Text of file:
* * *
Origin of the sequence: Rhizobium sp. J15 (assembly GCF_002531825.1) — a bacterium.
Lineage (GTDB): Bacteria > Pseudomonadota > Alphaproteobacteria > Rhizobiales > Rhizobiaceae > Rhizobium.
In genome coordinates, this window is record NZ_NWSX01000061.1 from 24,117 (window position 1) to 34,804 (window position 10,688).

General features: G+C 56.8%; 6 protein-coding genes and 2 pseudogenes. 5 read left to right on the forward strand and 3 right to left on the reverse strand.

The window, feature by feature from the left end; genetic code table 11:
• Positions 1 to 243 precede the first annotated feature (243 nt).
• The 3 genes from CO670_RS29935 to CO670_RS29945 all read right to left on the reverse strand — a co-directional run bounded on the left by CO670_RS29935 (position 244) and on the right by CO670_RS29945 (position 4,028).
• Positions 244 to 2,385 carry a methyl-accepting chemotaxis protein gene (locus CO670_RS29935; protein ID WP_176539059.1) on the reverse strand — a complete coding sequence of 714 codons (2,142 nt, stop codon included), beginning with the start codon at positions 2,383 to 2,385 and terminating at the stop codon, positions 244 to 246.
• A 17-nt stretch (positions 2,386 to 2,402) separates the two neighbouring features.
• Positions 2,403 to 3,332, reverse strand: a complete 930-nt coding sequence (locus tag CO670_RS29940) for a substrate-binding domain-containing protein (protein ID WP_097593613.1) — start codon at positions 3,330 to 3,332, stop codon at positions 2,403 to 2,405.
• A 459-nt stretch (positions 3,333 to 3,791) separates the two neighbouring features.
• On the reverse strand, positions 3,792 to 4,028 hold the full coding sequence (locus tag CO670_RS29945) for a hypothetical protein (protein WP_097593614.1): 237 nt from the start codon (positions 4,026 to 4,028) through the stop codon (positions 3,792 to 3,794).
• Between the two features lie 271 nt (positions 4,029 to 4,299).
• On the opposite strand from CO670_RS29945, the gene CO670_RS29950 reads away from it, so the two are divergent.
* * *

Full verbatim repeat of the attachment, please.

Origin of the sequence: Rhizobium sp. J15 (assembly GCF_002531825.1) — a bacterium.
Lineage (GTDB): Bacteria > Pseudomonadota > Alphaproteobacteria > Rhizobiales > Rhizobiaceae > Rhizobium.
In genome coordinates, this window is record NZ_NWSX01000061.1 from 24,117 (window position 1) to 34,804 (window position 10,688).

General features: G+C 56.8%; 6 protein-coding genes and 2 pseudogenes. 5 read left to right on the forward strand and 3 right to left on the reverse strand.

The window, feature by feature from the left end; genetic code table 11:
• Positions 1 to 243 precede the first annotated feature (243 nt).
• The 3 genes from CO670_RS29935 to CO670_RS29945 all read right to left on the reverse strand — a co-directional run bounded on the left by CO670_RS29935 (position 244) and on the right by CO670_RS29945 (position 4,028).
• Positions 244 to 2,385 carry a methyl-accepting chemotaxis protein gene (locus CO670_RS29935; protein ID WP_176539059.1) on the reverse strand — a complete coding sequence of 714 codons (2,142 nt, stop codon included), beginning with the start codon at positions 2,383 to 2,385 and terminating at the stop codon, positions 244 to 246.
• A 17-nt stretch (positions 2,386 to 2,402) separates the two neighbouring features.
• Positions 2,403 to 3,332, reverse strand: a complete 930-nt coding sequence (locus tag CO670_RS29940) for a substrate-binding domain-containing protein (protein ID WP_097593613.1) — start codon at positions 3,330 to 3,332, stop codon at positions 2,403 to 2,405.
• A 459-nt stretch (positions 3,333 to 3,791) separates the two neighbouring features.
• On the reverse strand, positions 3,792 to 4,028 hold the full coding sequence (locus tag CO670_RS29945) for a hypothetical protein (protein WP_097593614.1): 237 nt from the start codon (positions 4,026 to 4,028) through the stop codon (positions 3,792 to 3,794).
• Between the two features lie 271 nt (positions 4,029 to 4,299).
• On the opposite strand from CO670_RS29945, the gene CO670_RS29950 reads away from it, so the two are divergent.